Pirates Made Offer to De La Rosa

The Pirates made an offer to De La Rosa.

One of the biggest complaints after Jorge De La Rosa re-signed with the Colorado Rockies was that the Pittsburgh Pirates didn’t even make an offer to their top free agent target.  Those complaints seemed strange, since there was no evidence to support the claims.  Ken Rosenthal mentioned that only the Washington Nationals and Colorado Rockies had made offers, but other reports, such as Buster Olney of ESPN and Jon Heyman of Sports Illustrated, reported that De La Rosa received multiple offers, outside of what the Rockies were offering.

Dejan Kovacevic reports today that the Pirates did make a highly competitive offer to De La Rosa.  Yesterday, Buster Olney posted an update on Twitter saying that De La Rosa turned down multiple offers that were larger in order to re-sign with Colorado.  Jon Heyman also mentioned that the Rockies starter took less to sign with Colorado.

The news that the Pirates made an offer isn’t really significant to De La Rosa.  He clearly wanted to remain in Colorado with pitching coach Bob Apodaca, and received a very player friendly deal, giving him up to $11 M a year for four years, along with the ability to become a free agent after two years, which is beneficial if he has a breakout year in the next year or two.  Whether the Pirates made an offer or not, De La Rosa seemed set on returning to Colorado.

What is important is what the Pirates will do with that money now that De La Rosa is gone.  De La Rosa essentially received $31.5 M guaranteed over three years, if he exercises his player option in year three.  Kovacevic mentioned that the Pirates made a competitive offer, and while he had no details, we could assume that competitive at least means the same annual amount ($10 M a year).  Olney and Heyman mention that De La Rosa turned down more money, and Heyman also mentioned he turned down four year offers.  It’s all speculation, but piecing the comments of Olney, Heyman, and Kovacevic together, along with the money De La Rosa did receive, we can assume that the Pirates were willing to go somewhere in the 4/$40 M range.  We can also make a stronger assumption that they were at least willing to commit $10 M to De La Rosa in 2011.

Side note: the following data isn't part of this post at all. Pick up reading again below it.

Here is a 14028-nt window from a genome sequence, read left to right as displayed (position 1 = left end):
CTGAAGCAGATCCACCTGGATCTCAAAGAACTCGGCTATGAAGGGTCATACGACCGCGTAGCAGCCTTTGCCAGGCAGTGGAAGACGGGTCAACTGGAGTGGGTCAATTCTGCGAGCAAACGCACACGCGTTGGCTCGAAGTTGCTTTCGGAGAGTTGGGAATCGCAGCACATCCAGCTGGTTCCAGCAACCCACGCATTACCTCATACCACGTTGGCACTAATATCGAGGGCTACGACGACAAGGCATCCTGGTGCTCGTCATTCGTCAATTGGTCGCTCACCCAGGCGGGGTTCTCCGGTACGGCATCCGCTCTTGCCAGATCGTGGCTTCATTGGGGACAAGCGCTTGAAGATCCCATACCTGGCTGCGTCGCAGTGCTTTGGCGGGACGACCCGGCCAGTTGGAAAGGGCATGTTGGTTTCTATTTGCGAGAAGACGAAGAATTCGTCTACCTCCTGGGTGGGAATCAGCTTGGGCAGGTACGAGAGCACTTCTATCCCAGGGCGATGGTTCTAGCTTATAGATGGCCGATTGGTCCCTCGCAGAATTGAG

So where does that money go now?  Do the Pirates split it up for multiple players?  Do they apply it to another top free agent?  Do they use the money to take on a good player with a bad contract?  That will be a situation to watch in the next few weeks, especially with the non-tender deadline this week, and the winter meetings approaching next week.

Tim Williams

Author: Tim Williams

Tim is the owner and editor in chief of Pirates Prospects. He started the site in January 2009, and turned it into his full time job during the 2011 season. Prior to starting Pirates Prospects, Tim worked with AccuScore.com, providing MLB, NHL, and NFL coverage to various national media outlets, including ESPN Insider, USA Today, Yahoo Sports, and the Wall Street Journal. He also writes the annual Prospect Guide, which is sold through the site. Tim lives in Bradenton, where he provides live coverage all year of Spring Training, mini camp, instructs, the Bradenton Marauders, and the GCL Pirates.

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  • Anonymous

    If they made a highly competitive offer that he turned down, at least it shows effort. It means that maybe FAs will realize we are serious about improving. I don’t knock him for turning down a better offer to stay somewhere where is successful.

    There’s a big difference between being interested, offering a lowball effort, and offering a competitive deal. If we did make the competitive offer and he turned it down, there isn’t much we can do other than whine about not overpaying which maybe probably wouldn’t have worked unless it was way overpaying.

  • http://pulse.yahoo.com/_WI5TZQ3BIVIAW4YPQX6FEOSBKA Jimmy

    The problem is de la Rosa was one of the few pitchers available that was worth a multi year contract. The majority of pitchers left are either injury risks or not worth signing in the first place. The best bet for Huntington now would be to trade for young starting pitching (even if it costs someone like Hanrahan) – so the rotation doesn’t have to be filled out by waiver claims come August. Someone like Felix Doubront from the Red Sox would be ideal. The money can be spent on a hitter and the bullpen.

    Continuously bringing in one year deals and then trading them at the deadline will make it difficult to move forward – not every GM is going to give up players with upside like McDonald and Lambo for a rental player.